A particularly plump rat had an adventure this weekend after it got stuck in a manhole cover and had to be freed by local firefighters and animal rescuers.
Typically, rats can squeeze through the smallest of spaces because their bodies are long, flexible and cylindrical, giving them the ability to wriggle through holes as little as 0.25 inches (0.6 centimeters), according to Wildlife Animal Control, a wildlife removal company.
Moreover, rats can use their whiskers to gauge whether they will fit through holes, Wildlife Animal Control says. But, in this case, the furry rodent may have misjudged its girth. [Gallery: A View of Rat Island]
Rescue workers got the call on Sunday afternoon (Feb. 24), when the rat got stuck in the manhole cover in Bensheim, a town in central Germany.
"She had a lot of winter flab and was stuck fast at her hip — there was no going forward or back," animal rescuer Michael Sehr told local media, according to the BBC.
Rescuers, including the local fire brigade, used a pole with a loop at the end to hold the squeaking rat still while they lifted up the manhole cover. Then, they released the rat, unharmed, back into the sewer, according to the rescue group's Facebook page.
Some people questioned why such a large operation was needed to save a single rat, the BBC reported. But Sehr responded to these questions by referring to the golden rule. "Even animals that are hated by many deserve respect," he said.
Despite most rats' extreme flexibility, it's not uncommon for a chubby rat to get stuck in holes. Most overweight rats have fat around their bodies, including their abdomens, and this added layer can make it difficult for them to squeeze through small spaces, according to Wildlife Animal Control.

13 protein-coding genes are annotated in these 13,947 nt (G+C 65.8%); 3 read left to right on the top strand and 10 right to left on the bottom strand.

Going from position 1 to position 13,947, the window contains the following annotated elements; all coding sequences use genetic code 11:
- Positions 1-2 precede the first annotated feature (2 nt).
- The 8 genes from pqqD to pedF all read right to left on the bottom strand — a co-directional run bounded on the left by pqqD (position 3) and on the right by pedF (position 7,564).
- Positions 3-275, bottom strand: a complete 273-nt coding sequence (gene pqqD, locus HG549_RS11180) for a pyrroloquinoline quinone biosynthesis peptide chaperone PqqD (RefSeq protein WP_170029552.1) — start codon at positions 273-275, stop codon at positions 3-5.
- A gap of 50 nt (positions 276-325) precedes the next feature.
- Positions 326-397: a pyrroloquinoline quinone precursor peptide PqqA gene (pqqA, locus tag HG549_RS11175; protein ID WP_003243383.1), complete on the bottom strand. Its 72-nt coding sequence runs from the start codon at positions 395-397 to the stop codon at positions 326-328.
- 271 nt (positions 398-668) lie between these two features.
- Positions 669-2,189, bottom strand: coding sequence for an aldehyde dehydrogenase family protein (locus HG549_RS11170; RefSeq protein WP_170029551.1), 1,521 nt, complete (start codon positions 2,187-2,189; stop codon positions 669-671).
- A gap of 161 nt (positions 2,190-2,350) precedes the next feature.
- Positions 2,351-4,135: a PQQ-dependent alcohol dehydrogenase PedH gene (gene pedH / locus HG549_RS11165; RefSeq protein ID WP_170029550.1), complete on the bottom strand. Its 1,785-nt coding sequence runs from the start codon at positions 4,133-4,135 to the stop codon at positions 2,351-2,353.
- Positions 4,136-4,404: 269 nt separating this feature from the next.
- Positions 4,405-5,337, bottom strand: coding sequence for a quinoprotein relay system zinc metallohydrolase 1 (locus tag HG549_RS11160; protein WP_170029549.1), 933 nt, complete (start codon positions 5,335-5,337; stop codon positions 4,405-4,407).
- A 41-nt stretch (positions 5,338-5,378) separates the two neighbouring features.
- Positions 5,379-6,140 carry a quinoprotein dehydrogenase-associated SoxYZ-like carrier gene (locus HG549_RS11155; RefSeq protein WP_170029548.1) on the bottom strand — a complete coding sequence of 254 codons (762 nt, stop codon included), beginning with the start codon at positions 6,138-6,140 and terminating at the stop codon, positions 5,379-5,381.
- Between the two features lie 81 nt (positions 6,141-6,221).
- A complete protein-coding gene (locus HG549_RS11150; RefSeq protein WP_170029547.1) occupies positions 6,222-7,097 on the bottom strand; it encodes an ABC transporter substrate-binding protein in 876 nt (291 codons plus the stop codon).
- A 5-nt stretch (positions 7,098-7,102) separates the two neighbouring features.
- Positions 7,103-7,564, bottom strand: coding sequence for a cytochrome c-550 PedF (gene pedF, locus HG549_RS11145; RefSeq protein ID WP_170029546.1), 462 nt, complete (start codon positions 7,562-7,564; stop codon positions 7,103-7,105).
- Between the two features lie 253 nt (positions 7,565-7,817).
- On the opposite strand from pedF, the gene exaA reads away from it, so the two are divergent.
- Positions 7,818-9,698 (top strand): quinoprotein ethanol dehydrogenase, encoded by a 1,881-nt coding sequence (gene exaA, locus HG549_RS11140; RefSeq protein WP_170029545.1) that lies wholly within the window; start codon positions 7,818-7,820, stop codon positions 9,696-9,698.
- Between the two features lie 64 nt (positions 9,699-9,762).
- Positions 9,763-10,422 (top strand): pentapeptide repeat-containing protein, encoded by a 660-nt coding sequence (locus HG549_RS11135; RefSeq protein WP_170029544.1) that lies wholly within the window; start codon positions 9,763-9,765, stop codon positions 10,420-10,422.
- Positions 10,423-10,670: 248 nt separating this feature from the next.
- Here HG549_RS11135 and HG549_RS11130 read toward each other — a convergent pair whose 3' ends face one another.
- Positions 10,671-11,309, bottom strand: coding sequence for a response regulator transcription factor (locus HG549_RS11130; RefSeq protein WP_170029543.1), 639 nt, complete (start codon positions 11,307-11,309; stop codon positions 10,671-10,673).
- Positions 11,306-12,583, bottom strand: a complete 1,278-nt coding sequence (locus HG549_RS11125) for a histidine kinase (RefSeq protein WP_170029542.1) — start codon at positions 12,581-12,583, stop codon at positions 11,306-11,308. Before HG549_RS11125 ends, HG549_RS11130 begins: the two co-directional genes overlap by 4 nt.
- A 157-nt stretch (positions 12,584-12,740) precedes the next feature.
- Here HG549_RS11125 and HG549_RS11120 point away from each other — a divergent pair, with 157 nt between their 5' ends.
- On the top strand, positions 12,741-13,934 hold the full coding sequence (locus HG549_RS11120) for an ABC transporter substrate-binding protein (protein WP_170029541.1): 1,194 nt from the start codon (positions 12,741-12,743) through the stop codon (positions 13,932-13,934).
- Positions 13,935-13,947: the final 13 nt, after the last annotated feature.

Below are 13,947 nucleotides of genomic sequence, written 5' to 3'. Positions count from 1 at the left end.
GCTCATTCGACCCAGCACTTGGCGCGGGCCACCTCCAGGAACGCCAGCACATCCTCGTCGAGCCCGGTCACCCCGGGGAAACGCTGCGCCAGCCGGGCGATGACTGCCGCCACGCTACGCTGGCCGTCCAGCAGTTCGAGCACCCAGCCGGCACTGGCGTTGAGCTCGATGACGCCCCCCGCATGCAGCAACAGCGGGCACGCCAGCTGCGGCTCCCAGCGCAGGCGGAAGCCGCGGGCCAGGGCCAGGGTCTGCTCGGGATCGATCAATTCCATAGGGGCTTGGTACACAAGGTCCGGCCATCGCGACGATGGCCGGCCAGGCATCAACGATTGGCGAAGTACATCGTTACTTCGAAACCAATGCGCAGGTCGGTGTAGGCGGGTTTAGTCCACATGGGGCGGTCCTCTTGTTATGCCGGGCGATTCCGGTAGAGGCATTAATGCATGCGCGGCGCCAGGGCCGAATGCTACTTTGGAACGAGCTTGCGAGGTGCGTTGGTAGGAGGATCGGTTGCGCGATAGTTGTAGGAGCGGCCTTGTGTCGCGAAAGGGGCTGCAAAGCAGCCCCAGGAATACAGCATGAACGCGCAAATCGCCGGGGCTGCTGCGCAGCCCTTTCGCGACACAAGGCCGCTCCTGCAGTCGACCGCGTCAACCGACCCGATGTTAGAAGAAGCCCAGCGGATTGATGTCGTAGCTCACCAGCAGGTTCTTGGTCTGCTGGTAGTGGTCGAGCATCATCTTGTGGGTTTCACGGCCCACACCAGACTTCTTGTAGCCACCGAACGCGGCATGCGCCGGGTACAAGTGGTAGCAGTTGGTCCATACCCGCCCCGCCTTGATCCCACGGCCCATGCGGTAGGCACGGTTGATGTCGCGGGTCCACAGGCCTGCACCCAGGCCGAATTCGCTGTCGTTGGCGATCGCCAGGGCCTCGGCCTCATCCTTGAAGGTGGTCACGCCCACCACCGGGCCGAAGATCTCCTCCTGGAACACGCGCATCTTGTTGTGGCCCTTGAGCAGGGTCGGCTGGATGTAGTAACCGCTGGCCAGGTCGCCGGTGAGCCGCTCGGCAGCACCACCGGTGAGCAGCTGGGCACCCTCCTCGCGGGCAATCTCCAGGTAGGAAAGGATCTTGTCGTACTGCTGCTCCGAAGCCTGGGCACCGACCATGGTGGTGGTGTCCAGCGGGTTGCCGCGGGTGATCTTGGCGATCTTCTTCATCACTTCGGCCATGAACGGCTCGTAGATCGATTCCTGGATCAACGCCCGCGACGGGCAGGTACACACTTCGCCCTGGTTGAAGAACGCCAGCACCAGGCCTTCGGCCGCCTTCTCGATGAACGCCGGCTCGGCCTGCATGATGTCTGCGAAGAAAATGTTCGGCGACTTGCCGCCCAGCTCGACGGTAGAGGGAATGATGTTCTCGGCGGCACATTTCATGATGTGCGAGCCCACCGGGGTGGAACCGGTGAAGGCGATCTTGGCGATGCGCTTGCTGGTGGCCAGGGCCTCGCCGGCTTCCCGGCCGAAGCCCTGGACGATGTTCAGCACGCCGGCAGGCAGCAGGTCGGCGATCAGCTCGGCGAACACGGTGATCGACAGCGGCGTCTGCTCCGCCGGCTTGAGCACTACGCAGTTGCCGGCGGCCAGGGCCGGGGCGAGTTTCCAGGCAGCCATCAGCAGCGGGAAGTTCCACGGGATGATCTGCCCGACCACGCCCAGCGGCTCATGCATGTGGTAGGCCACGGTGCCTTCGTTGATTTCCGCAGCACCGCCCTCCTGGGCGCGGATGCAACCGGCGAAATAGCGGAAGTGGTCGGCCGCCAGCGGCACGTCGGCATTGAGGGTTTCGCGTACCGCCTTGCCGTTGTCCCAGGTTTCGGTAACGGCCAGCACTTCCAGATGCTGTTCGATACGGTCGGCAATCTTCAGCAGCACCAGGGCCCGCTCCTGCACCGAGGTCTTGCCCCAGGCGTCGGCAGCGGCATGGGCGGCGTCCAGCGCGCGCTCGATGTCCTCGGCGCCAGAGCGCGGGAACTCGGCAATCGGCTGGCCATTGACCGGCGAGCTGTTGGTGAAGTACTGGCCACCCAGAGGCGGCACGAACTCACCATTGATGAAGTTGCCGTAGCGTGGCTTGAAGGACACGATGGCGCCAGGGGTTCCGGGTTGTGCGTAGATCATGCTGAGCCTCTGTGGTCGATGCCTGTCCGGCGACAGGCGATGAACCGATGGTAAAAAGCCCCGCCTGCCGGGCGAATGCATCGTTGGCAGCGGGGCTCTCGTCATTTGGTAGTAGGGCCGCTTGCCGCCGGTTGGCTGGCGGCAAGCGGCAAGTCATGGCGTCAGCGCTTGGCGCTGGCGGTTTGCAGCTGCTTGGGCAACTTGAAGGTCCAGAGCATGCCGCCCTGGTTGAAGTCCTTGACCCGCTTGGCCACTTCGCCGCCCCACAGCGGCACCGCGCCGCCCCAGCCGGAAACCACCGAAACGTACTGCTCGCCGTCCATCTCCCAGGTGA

This often happens when rats underestimate their body size. "In most cases, rats can get stuck by the head and shoulder and it could be difficult for them to get loose, however rats that get stuck by the abdomen may still find it easier to escape," Wildlife Animal Control reported.
You can see the video of the full rescue here.
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Originally published on Live Science.
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Laura is the archaeology and Life's Little Mysteries editor at Live Science. She also reports on general science, including paleontology. Her work has appeared in The New York Times, Scholastic, Popular Science and Spectrum, a site on autism research. She has won multiple awards from the Society of Professional Journalists and the Washington Newspaper Publishers Association for her reporting at a weekly newspaper near Seattle. Laura holds a bachelor's degree in English literature and psychology from Washington University in St. Louis and a master's degree in science writing from NYU.